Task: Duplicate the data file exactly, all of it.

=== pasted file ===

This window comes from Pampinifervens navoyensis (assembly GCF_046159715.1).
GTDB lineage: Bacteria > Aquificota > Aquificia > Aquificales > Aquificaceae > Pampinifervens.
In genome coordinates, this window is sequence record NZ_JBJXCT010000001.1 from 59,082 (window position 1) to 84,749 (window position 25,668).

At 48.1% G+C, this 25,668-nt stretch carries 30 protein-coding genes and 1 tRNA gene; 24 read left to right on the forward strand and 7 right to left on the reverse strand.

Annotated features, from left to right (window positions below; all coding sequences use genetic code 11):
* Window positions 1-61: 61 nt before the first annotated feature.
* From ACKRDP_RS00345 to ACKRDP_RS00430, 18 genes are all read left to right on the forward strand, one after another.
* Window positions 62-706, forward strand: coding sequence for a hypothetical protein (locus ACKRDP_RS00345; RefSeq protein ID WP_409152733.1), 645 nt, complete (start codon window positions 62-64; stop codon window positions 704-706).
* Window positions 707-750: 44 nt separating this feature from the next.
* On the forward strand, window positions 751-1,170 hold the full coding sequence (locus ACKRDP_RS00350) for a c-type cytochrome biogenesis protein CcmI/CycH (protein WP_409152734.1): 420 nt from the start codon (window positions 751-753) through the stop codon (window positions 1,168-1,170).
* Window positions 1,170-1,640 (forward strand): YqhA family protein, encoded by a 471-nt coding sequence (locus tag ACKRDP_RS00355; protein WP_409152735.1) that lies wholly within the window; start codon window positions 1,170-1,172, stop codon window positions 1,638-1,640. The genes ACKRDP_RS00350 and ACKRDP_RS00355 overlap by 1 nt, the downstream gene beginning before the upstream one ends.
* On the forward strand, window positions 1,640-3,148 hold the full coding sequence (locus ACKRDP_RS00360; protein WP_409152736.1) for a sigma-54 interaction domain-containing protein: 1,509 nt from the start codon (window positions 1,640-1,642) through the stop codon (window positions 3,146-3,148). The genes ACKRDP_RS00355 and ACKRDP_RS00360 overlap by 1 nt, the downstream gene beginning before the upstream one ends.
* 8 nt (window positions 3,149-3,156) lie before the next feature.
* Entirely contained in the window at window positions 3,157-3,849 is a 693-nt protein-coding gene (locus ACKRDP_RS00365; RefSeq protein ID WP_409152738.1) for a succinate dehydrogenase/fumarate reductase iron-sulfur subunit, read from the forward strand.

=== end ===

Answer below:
This window comes from Pampinifervens navoyensis (assembly GCF_046159715.1).
GTDB lineage: Bacteria > Aquificota > Aquificia > Aquificales > Aquificaceae > Pampinifervens.
In genome coordinates, this window is sequence record NZ_JBJXCT010000001.1 from 59,082 (window position 1) to 84,749 (window position 25,668).

At 48.1% G+C, this 25,668-nt stretch carries 30 protein-coding genes and 1 tRNA gene; 24 read left to right on the forward strand and 7 right to left on the reverse strand.

Annotated features, from left to right (window positions below; all coding sequences use genetic code 11):
* Window positions 1-61: 61 nt before the first annotated feature.
* From ACKRDP_RS00345 to ACKRDP_RS00430, 18 genes are all read left to right on the forward strand, one after another.
* Window positions 62-706, forward strand: coding sequence for a hypothetical protein (locus ACKRDP_RS00345; RefSeq protein ID WP_409152733.1), 645 nt, complete (start codon window positions 62-64; stop codon window positions 704-706).
* Window positions 707-750: 44 nt separating this feature from the next.
* On the forward strand, window positions 751-1,170 hold the full coding sequence (locus ACKRDP_RS00350) for a c-type cytochrome biogenesis protein CcmI/CycH (protein WP_409152734.1): 420 nt from the start codon (window positions 751-753) through the stop codon (window positions 1,168-1,170).
* Window positions 1,170-1,640 (forward strand): YqhA family protein, encoded by a 471-nt coding sequence (locus tag ACKRDP_RS00355; protein WP_409152735.1) that lies wholly within the window; start codon window positions 1,170-1,172, stop codon window positions 1,638-1,640. The genes ACKRDP_RS00350 and ACKRDP_RS00355 overlap by 1 nt, the downstream gene beginning before the upstream one ends.
* On the forward strand, window positions 1,640-3,148 hold the full coding sequence (locus ACKRDP_RS00360; protein WP_409152736.1) for a sigma-54 interaction domain-containing protein: 1,509 nt from the start codon (window positions 1,640-1,642) through the stop codon (window positions 3,146-3,148). The genes ACKRDP_RS00355 and ACKRDP_RS00360 overlap by 1 nt, the downstream gene beginning before the upstream one ends.
* 8 nt (window positions 3,149-3,156) lie before the next feature.
* Entirely contained in the window at window positions 3,157-3,849 is a 693-nt protein-coding gene (locus ACKRDP_RS00365; RefSeq protein ID WP_409152738.1) for a succinate dehydrogenase/fumarate reductase iron-sulfur subunit, read from the forward strand.